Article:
White-browed Scrub Robin

Cercotrichas leucophrys

An inhabitant of thorny savannas and woodlands with good grass covering, the White-browed Scrub Robin is a shy bird with a fairly characteristic song most often heard at sunrise or sundown. They feed predominantly on insects, especially ants and termites, caught on the ground. White-browed Scrub Robins are usually encountered in monogamous territorial pairs and breed in spring and summer. Their nest is a deep cup-shape built in dense foliage or thick grass, usually quite low to the ground. Clutches usually consist of 2-4 eggs and are incubated by the female only for a 2 week period, though both parents take an active role in feeding the chicks.

Adults weigh around 20g and grow to 15cm in length.

The White-browed Scrub Robin has a wide distribution through east, central and southern Africa. In South Africa they occur from the North West Province to the Eastern Cape, through Gauteng, Limpopo, Mpumalanga and Kwazulu-Natal. The IUCN lists the White-browed Scrub Robin as being of least concern.

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31 thoughts on “White-browed Scrub Robin

    1. de Wets Wild Post author

      Did you get a few pics of them at Mpila when you visited recently, Carol? Almost all the photos in this gallery were taken there on various visits – the only sure place I know you can go to see them.

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      1. naturebackin

        Well no – I didn’t notice any at the tented camp, although in retrospect we might have heard them without registering. Will look out for them when next we visit. The only place I have ever photographed them was at a permaculture garden in the Eastern Cape where they had nested.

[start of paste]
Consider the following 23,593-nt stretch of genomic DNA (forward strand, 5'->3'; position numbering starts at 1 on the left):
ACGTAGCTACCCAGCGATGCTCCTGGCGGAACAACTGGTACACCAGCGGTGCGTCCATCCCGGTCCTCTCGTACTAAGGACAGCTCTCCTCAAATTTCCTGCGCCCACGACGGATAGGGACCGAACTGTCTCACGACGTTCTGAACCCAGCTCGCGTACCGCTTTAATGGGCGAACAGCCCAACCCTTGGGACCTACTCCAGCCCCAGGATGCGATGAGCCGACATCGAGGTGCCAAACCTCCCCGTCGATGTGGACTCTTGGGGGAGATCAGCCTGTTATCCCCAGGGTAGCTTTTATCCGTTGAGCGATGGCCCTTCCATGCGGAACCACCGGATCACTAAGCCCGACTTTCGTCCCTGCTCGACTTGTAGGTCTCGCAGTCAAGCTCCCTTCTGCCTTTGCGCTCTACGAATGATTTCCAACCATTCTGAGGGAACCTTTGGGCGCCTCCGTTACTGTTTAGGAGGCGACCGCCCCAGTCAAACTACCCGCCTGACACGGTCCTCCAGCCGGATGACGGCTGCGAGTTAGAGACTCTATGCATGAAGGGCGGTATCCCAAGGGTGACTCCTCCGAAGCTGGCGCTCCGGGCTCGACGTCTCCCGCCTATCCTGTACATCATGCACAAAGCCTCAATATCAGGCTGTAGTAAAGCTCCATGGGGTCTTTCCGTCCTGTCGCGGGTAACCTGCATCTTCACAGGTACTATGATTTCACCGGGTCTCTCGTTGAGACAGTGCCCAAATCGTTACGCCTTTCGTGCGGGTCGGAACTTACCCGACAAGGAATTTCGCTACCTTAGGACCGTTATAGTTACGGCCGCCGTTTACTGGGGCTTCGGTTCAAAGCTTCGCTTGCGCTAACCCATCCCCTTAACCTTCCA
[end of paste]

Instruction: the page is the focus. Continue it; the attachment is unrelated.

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  1. The Naturarian

    Guess who’s back to bug you in the comments section? 🤔 It’s Midwestern Plant Girl! I’ve returned to blogging and opening a nature biz 😍 I’m so glad to see you’re still blogging! I’ll have to catch up 😁😁

    Liked by 1 person

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            1. John

              Thanks Dries! I’ve been to the emergency 3 times, but they do nothing. They have booked a medical examination for me in … two weeks !!! “Sweden has the world’s best healthcare” Did they say when you went to school …

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              Reply
    1. de Wets Wild Post author

      The sexes of this species are very much alike, Joanne, and as these photos were collected over a few years hopefully there’s examples of both male and female included, though I wouldn’t know which is which!
      And you’re 100% correct about that excellent camouflage!

      Liked by 1 person

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